But I’m also keenly aware that when those in authority decide my fate, I want them to feel I’ve at least made the effort to be worth the financial cost. And I worry what will happen to those who don’t have my advantages.
(Photo: Reuters correspondent Peter Apps sits at his desk at the Reuters headquarters in Canary Wharf. Reuters/Jonathan Bainbridge)
Originally published at Reuters blogs & reproduced with full permission of the author

Tuesday, 16 November 2010

BBC Documentary Wants Disabled Ppl Affected By Cuts

Katie Rice tel. 02087427852 is doing a BBC documentary about how the cuts are affecting disabled people and is looking for people who have already been affected by cuts to  benefits or care funding to take part in a programme so if you know of anyone who has sufferred cuts already and they would be willing to take part in the programme could you or them get in touch with katie please.

Monday, 15 November 2010

Clare's Story

I'm a lucky one, I can do some work. It may not continue though and like many, I'm terrified.

I've been exhausted for as long as I can remember. I remember walking along in a kind of dream state when I was 7 or 8. I never went out anywhere as a teenager, I didn't have the energy. At 19 I went to Germany to be an au-pair and remember the exhaustion of that. When I returned I went straight to University to study German. In a summer job in a museum in Munich I used to imagine making a den in the coaches that were part of the exhibit. I started to forget words. A nightmare for a linguist. That's when it got worse. In my year out, I developed an allergy and was prescribed a high dose of antihistamines. I just slept through the rest of that year. The next year I developed a flu that didn't go away and slept through my final year too.

After university (I just scraped through)I was the world's lousiest holiday rep. I then got a job working nights. I enjoyed the peace but I was doing a 70 hour week and then having a week off. That was the shift pattern. It was a call centre and I wasdoing a non call centre job while phones beeped in my ear. The phone always had priority, I developed stress and from that depression. It recurred once and afterwards I went back to the doctor and said "I was always tired, I was tired before the depression, during the depresion and I'm still tired now, I just assumed everyone was this tired and just coped better, I was wrong, I need help!" I was given a load of blood tests, they all came back egative apart from the inflammation level. The doctor shrugged.

I moved to Scotland where my family live. A wonderful doctor promised to keep on searching until she found something. I moved again not long after she retired. She tried, but nothing. I was diagnosed with CFS. At my new flat I had to walk up a long steep hill to get home and down it to get to work. I'd taken on a part time job working for the council. One day per week contract plus cover as needed. After several breakdowns caused by exhaustion, I didn't feel able to commit to more. In fact on being asked tocommit to another day per week I burst into tears and was sent home crying with exhaustion. I knew there was something with my sleep quality. I never felt that CFS fitted as I got to know people who had it. I begged for a sleep study but got more blood tests. Negative, except for the inflammation rate. Having been 42 it was now 41. Five years later. I hated the doctor who remarked (when asked to look into it) "well at least its going down!" Having just suffered the agonising secondary inflammation of the eye, iritis, I'm not impressed at all.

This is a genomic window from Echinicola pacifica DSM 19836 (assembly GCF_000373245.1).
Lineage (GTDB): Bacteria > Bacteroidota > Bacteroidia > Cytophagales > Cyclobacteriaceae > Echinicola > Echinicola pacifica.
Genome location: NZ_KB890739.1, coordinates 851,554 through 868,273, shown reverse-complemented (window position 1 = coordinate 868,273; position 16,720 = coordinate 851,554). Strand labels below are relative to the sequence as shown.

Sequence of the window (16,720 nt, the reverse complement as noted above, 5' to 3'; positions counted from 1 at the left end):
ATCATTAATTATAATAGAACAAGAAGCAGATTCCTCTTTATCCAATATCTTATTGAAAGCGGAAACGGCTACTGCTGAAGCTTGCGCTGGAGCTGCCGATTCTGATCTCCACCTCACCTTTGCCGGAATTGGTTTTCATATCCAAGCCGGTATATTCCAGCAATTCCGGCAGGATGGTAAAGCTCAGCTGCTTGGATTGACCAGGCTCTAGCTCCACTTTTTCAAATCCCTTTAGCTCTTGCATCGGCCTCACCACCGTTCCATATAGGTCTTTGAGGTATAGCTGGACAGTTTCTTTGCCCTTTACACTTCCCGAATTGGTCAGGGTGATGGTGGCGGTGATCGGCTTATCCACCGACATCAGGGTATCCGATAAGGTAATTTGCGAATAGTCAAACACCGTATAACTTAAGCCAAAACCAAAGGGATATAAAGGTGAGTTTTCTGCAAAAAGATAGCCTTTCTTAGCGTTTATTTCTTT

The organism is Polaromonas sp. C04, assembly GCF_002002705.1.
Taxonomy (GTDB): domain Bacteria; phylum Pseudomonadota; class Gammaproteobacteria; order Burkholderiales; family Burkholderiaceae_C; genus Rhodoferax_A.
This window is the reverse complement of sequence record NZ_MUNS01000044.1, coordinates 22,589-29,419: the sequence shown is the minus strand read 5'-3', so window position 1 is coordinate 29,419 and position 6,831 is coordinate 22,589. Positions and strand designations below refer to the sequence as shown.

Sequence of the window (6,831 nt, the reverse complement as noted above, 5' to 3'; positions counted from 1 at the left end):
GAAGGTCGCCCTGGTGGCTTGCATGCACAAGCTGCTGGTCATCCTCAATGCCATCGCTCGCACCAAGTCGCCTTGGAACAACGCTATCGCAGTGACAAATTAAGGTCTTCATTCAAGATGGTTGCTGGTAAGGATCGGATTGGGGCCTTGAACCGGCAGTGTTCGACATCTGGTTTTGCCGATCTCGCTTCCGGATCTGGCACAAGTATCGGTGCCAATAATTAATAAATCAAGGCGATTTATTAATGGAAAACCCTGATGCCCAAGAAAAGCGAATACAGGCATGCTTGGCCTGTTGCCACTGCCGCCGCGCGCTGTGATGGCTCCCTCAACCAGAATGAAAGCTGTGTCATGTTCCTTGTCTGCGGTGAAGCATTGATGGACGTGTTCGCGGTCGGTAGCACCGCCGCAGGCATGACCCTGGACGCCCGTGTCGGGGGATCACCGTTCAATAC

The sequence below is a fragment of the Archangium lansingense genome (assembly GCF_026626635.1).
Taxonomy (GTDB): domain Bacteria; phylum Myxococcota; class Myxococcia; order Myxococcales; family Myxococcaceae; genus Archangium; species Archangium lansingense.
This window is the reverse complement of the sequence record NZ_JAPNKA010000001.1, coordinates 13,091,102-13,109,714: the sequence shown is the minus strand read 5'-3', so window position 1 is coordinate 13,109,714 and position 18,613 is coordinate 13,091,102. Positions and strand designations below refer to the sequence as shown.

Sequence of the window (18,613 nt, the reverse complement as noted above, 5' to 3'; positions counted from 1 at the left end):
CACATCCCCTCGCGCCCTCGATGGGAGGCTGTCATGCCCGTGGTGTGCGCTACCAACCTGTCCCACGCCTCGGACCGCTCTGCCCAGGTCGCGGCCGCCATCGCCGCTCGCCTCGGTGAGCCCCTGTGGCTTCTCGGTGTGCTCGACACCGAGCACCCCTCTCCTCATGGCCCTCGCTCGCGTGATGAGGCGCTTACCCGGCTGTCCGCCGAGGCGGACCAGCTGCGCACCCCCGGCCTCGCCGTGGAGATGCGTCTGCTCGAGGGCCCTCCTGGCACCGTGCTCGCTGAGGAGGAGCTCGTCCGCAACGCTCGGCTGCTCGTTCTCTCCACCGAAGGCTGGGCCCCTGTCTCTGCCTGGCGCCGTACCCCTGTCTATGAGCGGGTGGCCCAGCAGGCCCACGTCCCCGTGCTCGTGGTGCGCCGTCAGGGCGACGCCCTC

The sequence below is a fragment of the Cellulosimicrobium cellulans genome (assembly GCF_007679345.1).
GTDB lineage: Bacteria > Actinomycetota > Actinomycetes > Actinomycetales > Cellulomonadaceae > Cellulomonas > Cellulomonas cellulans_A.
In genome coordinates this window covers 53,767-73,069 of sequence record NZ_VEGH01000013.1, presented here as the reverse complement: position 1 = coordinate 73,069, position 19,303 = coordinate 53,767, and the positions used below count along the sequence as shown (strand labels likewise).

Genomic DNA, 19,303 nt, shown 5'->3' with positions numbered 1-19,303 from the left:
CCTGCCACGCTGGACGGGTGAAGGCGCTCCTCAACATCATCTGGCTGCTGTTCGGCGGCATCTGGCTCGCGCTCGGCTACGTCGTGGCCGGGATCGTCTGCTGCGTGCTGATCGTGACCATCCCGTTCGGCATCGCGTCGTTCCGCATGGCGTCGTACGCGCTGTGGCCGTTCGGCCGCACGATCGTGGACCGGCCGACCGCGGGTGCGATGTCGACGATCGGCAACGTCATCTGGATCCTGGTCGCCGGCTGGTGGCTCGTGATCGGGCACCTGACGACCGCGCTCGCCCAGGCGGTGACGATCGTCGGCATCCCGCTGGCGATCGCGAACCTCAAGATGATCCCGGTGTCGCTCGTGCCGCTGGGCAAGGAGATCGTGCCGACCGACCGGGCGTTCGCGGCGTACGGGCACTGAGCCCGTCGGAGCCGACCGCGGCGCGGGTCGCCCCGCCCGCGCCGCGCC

It was iritis that gave me my second ESA experience. My first was when CAB advised me to apply as my £400 - £700 per month was barely enough to survive on. They told me that I could do some therapeutic work and waht I did fitted. I applied. No one had heard of doing work while claiming ESA but the young girl took my details anyway. Eventually the pack arrived withj a leaflet on the work I could do. It seemed it would have to be heavily medically supervised. I wanted to appear professional and keep my pride. I gave up.

Then Iritis. It effectively blinded me in one eye for a month. I couldn't do the extra hours I relied on, I couldn't even read. I went out one Sunday for the papers and wept when I couldn't read. The next month my pay slip was £293 for the month. I had rent and most of my council tax to pay. I tried again. No joy. I applied, the paperwork came through and then on a call to the benefits office someone asked, "were you paid statutory sick pay?" I told her that I was paid £293 and it barely covered any of my costs. She repeated the question. I was. it turned out. I was therefore not eligible for any help, no matter how desperate my situation. So I'm a statistic. One of those people who apparently had second thoughts once we realised that the test would root out scroungers like us. Recently I've been told I was receiving too much council tax benefit and must pay that back.

So here I am, a linguist who can barely string a sentence together, who can sleep a 12 hour night and manage 3 naps through the day. A woman who regularly falls over or walks through closed glass doors, because while part of my brain sees the danger, the other half carries on regardless. A woman who tried to replace right words with wrong words and sometimes cannot tell the difference between a 6 and 9. Who's eyesight is failing but there's nothing wrong with her eyes. A woman who gets sick after doing 5 day weeks because I have to eat something. And that's before the spending review. How would I cope if I really were sick? *hollow laugh*

Sorry, that turned into a long story. How do you compress a life and a million symptoms and illnesses?